I thought I’d say a little bit about my new home desktop computer, because it occurs to me that I hadn’t said anything about it yet.
Dualitoo, my PC of the last few years, kicked the bucket on Friday a few weeks back, at a most inopportune time – I was due to write heaps of code over the weekend as part of a dangerously-close-to-overrunning project. But, as Rory said, ’tis the season of hardware failure, and with Ruth‘s laptop dying a death and Paul‘s overheating problems, I should have expected that maybe my turn would be next.
It’s probably no coincidence that it died the very next day after the storage heaters in The Cottage came on for the winter, one of which was directly behind the poor box. When it failed to turn on (fans spun, but no keyboard lights, monitor output, or even beep-codes), I started swapping out components for spares (many of them not “spares” so much as “parts of Claire‘s PC”). Power supply was the first thing to try, because in always-on boxes in a dusty environment, they’re usually the first thing to go. After it turned out that the PSU was fine, it was on to the expansion cards, then the RAM, and so on (I’d already disconnected all the IDE/SATA devices just to free up room in the case in which to wave my huge hands around).
Sadly, it turned out that malfunction was in pretty much the worst place it could be: either the processor or the motherboard, and – not having a spare of either that would be compatible with the other, I had to write off both. This left me with a defective computer requiring significant repair right before what was supposed to be a busy weekend of code.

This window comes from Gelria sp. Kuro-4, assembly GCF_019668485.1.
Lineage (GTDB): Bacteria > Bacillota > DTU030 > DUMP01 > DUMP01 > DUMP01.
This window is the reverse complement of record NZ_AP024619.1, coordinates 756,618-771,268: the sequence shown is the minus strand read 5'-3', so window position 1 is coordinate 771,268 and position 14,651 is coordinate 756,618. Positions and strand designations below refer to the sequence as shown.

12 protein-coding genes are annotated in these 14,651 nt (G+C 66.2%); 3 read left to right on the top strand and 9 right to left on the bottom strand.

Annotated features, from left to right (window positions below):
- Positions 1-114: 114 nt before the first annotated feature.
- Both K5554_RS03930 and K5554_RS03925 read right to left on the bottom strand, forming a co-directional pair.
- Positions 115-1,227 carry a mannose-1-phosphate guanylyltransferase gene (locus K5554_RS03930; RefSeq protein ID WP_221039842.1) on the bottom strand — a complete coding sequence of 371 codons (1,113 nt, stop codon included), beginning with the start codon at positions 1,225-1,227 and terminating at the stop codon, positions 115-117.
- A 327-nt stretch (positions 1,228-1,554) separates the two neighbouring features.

On Saturday morning, I resolved to fix the problem – I couldn’t afford the downtime not to! – and so, not wishing to lose further time waiting for delivery of mail-order components, I decided to see what Aberystwyth could supply me with “over the counter.”
I dropped into Crosswood Computers, on Chalybeate Street, first, and stated my unusual requirements. I needed, as economically as possible:
- An ATX motherboard and a processor at least as powerful as that which had died (Intel Core 2 Duo, 2.4GHz) – I didn’t want to feel like I was paying for a downgrade
- With two IDE ports: my old board had four IDE devices attached to it, as well as one SATA hard drive – unless I was to ditch some of these I’d need two IDE ports on the motherboard, which is getting hard to find in this age of SATA
- And a stack of features that are commonplace: 4 DDR2 slots, PCI-E (don’t require SLI or CrossFire-compatability, I guess: I never got round to using the SLI on my old board so I probably wouldn’t on my new one), onboard LAN, etc. – I still had perfectly good RAM, an aging-but-still-workable graphics card and so on that I’d like to still be able to use!
Crosswood were able to find me one – yes, just one – board and processor that fit the bill: that dual-IDE request is hard to meet. It’d have cost me about £140, which is more than I was comfortable paying for the hardware in question, which was – in the end – pretty much identical to that which had broken. I wouldn’t mind paying that kind of money if I felt like I was getting an upgrade, but to pay that just to “get running again” (plus, of course, all the hassle of un-mounting and re-mounting a motherboard, moving around all those stupid little brass screws, etc.) felt like a bad move.
Before having to rethink things, I thought I’d try what is Aberystwyth’s just-about-only-other computer shop, Daton (can’t link to their actual domain name because they’ve let it expire and it’s now an ad farm). I’ve always had mixed experiences with Daton – they’ve surprised me with bargain computer bits before, but they’ve also managed to unimpress me: for example, with the network cabling they half-heartedly lay at my old workplace. My conversation there on this day could be summarised thusly: